# Fallacies associated with causal and diagnostic reasoning

Firstly, let's clarify the main concepts. Consider the following example:

Jack is an introvert. He is shy and unworldly. He stays at home most nights watching TV.

The above description of Jack's character as a shy introvert could be considered causal data for predicting his behaviour i.e. that he spends his nights at home watching TV.

On the other hand, if spending the nights at home watching TV is seen as a possible cause of Jack's introverted nature, then this behaviour is diagnostic information about his introverted personality.

These different relations concern judgements of conditional probability P, defined as P(X/D) of some target event X (Jack's character), on the basis of some evidence or data D (Jack's behaviour).

Alternatively, if Jack's behaviour D is neither the cause nor the effect of his personality X, but both are perceived to be consequences of some other factor such as that Jack lives alone in the middle of nowhere, then D is referred to as indicational data for how Jack may behave in some other also lonely situation.

But if D and X do not seem to be related either by a direct or indirect causal link, then D is referred to as incidental.

Fallacies

People strive to achieve a coherent interpretation of the events that surround them. The organisation of events by schemas of cause-effect relations serves to achieve this goal.

But whereas with a normative treatment of conditional probability the data D and an event X can be equally informative, psychologically, causal data tends to have a far greater impact than other data of equal informativeness. So much so, that in the presence of data that evokes a causal schema, incidental data which does not fit that schema is given little or no consideration.

Example 1.

In which inferences from causes to consequences are made with greater confidence than inferences from consequences to causes.

Which of the following events is more probable?

That a girl has blue eyes if her mother has blue eyes.

That the mother has blue eyes, if her daughter has blue eyes

That the two events are equally probable.

Example 2

In which, when the same data has both causal and diagnostic significance, the former is generally given more weight than the latter in judgements of conditional probability.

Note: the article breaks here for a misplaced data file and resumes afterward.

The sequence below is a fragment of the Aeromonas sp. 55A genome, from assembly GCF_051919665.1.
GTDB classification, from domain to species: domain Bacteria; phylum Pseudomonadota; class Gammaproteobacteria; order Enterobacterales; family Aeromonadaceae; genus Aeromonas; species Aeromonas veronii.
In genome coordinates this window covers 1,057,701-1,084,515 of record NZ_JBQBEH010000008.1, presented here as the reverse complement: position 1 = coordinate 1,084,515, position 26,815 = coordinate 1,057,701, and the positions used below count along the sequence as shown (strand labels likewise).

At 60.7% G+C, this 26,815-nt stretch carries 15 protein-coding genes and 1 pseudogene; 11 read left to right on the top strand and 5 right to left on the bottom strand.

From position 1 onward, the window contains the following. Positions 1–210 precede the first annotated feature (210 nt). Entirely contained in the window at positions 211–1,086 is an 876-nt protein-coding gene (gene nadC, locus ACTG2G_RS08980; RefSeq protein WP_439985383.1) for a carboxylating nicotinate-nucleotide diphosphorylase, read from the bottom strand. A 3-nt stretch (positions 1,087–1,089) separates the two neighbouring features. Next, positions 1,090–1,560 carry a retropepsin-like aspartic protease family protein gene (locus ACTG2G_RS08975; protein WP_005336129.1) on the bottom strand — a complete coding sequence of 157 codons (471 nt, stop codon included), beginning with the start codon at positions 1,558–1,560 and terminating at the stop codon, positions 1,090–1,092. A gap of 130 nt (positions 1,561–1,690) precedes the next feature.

Which of the following two probabilities is higher?

(a) P(R/H) The probability that there will be rationing of fuel for individual consumers in the UK in the next millenium, if you assume that a marked increase in the use of solar energy for home heating will occur during the last few years of this millenium.

(b) P(R/~H) The probability that there will be rationing of fuel for individual consumers in the UK in the next millenium, if you assume that no marked increase in the use of solar energy for home heating will occur during the last few years of this millenium.

Note that the event H has both causal and diagnostic significance:

Causal: A marked increase in use of solar energy should alleviate a fuel crisis. The direct causal relationship with R therefore indicates that it is less likely that there will be fuel rationing if we adopt a strategy for solar energy use. This reasoning makes (a) the more probable.

Diagnostic: The diagnostic implications of H increase R, because a marked increase in use of solar energy in the next few years implies there must be an impending energy crisis for this to be a worthwhile strategy. This reasoning makes (b) the more probable.

Example 3.

In which it is easier to assimilate a new fact within an existing causal model than to revise the model using diagnostic inference, in the light of this new fact.

Prediction and explanation represent two different types of causal inference. Models or schemas are often used to explain or predict outcomes which in turn are then used to revise or update the models. Model revision is an example of diagnostic inference.

The strength of causal reasoning and the weakness of diagnostic reasoning are evident from:

People over-predicting from uncertain models. For example predicting

academic performance of an individual from a brief personality sketch.

People constructing causal accounts for outcomes they could not predict.

People having great difficulty revising uncertain models to accommodate new data.

Consider the following description written by a clinical psychologist on the basis of projective tests:

Tom W. is a student of high intelligence, although lacking in true creativity. He has a need for order and clarity, and for neat and tidy systems in which every detail finds its appropriate place. His writing is rather dull and mechanical, occasionally enlivened by somewhat corny puns and by flashes of imagination of the sci-fi type. He has a strong drive for competence. He seems to have little feel and little sympathy for other people and does not enjoy interacting with others. Self-centred, he nonetheless has a deep moral sense.

What subject(s) would you predict to be Tom W.'s most likely field of graduate study?